How important is your college major?
Graduating from college did two things for my career. I got a key to let me in the door that said, “Degree required” on the job description. I gained acceptance into business circles and social circles where having a college degree meant credibility.
With a liberal arts degree, I was eligible to do many things and qualified to none. I developed the skills for my career once my career began.
There are many articles emphasizing that it is not important to pick a major that leads to a career. One excellent article from the NY Times is, “Your College Major May Not Be as Important as You Think.”
However, I recommend that you pick a major that lays a base of knowledge that relates as directly as possible to the career field of your choice. The more time you invest in developing a specialty will determine how long it takes you to master that specialty.
“In fact, researchers have settled on what they believe is the magic number for true expertise: ten thousand hours.”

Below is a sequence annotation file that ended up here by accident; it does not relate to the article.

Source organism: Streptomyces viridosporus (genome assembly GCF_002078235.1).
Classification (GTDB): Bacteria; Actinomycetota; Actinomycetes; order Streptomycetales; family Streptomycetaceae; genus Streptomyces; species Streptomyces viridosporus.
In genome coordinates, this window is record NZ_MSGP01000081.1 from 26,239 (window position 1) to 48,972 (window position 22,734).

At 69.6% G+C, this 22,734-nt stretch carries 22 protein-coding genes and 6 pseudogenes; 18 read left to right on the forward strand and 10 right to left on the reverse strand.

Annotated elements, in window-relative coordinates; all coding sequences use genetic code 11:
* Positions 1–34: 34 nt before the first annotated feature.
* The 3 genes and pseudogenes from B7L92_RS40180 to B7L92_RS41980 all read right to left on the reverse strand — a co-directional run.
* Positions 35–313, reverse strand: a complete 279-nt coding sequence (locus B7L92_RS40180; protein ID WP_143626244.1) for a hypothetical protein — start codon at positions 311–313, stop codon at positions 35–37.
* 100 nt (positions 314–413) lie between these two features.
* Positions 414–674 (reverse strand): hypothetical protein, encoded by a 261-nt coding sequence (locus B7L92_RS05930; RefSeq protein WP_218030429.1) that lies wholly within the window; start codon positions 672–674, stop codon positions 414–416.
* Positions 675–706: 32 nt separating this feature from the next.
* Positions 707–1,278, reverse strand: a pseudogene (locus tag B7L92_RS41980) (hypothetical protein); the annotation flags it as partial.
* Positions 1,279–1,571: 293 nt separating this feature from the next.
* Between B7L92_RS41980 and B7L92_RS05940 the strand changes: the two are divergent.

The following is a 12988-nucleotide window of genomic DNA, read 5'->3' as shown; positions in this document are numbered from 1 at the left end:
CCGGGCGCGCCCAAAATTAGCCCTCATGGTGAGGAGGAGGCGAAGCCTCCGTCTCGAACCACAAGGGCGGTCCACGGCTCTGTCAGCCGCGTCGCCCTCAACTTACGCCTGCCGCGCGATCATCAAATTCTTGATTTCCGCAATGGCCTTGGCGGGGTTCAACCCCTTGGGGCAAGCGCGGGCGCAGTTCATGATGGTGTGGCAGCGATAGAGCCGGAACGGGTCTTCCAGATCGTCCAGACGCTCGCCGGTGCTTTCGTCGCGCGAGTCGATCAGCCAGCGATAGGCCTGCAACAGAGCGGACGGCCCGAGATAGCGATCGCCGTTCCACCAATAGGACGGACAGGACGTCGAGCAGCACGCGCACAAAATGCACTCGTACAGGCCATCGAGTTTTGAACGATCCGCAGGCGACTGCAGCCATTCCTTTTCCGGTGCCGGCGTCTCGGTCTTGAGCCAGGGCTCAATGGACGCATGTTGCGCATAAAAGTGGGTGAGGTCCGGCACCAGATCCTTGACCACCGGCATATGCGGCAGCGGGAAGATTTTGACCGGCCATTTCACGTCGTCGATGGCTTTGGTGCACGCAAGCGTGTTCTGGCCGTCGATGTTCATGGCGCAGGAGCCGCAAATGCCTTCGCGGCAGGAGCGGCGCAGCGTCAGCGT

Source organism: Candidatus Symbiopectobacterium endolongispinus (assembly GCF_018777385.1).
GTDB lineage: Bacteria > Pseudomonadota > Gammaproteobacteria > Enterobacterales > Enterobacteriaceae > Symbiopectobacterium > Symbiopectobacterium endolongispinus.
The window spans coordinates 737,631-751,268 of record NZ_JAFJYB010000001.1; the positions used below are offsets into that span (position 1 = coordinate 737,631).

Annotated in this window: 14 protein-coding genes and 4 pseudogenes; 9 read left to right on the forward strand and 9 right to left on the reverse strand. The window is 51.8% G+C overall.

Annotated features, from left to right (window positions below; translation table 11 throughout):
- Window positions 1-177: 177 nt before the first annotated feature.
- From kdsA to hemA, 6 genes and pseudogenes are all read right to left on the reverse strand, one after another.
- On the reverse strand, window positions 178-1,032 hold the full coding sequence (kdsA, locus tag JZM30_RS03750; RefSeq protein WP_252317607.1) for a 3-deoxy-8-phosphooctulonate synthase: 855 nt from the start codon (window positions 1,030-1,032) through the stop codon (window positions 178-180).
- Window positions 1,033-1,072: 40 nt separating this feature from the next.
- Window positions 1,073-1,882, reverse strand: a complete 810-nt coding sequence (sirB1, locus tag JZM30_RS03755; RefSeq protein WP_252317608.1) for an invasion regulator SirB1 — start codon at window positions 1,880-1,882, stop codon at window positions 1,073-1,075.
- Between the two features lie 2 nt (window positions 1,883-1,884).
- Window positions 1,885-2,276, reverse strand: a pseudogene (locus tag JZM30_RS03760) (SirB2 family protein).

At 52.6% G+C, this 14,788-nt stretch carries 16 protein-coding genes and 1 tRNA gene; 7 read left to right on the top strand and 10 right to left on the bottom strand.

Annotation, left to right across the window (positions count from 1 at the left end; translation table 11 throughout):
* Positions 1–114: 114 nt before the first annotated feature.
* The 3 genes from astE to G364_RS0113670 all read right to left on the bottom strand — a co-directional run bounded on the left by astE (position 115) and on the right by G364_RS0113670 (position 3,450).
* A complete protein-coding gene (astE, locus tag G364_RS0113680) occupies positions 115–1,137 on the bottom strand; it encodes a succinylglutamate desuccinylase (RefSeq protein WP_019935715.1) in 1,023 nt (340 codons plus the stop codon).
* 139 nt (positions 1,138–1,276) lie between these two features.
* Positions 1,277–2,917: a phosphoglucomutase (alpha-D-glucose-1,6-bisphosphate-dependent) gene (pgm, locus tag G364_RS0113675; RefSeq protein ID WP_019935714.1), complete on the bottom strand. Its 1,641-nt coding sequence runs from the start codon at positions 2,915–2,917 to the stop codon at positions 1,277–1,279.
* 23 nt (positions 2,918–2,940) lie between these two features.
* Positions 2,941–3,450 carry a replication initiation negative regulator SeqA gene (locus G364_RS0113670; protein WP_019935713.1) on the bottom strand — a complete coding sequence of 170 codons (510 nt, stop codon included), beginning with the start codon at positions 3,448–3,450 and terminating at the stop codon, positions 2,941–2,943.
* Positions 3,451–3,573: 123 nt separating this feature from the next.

― Malcolm Gladwell, Outliers: The Story of Success
An example of focusing on studies that directly apply to your career is the early computer studies of Paul Allen and Bill Gates. They both had thousands of hours of computer times as teenagers. When they attended Lakeside School in Seattle, WA, they both had access to a Teletype Model 33 ASR terminal and a block of computer time on a General Electric (GE). They also had computer time on a computer belonging to Computer Center Corporation (CCC).
On the other hand, if you have graduated from college, don’t let your major slow you down from picking a career that is different from your college major. I majored in English. I went to Naval Officer Candidate School. I had classmates who included lawyers, MIT grads, PhDs, Accountants, and a Rhode Scholar. Some of my classmates had never been in a rowboat. Some could barely swim. However, most of us learned the tactics, navigation, and seamanship we needed to become Navy officers in a variety of capacities.
My experience in the Navy helped me to mature. The fact that I was a junior military officer helped me get jobs in sales with Procter & Gamble and Polaroid Corporation.
Image: Jeremy Keith/Flickr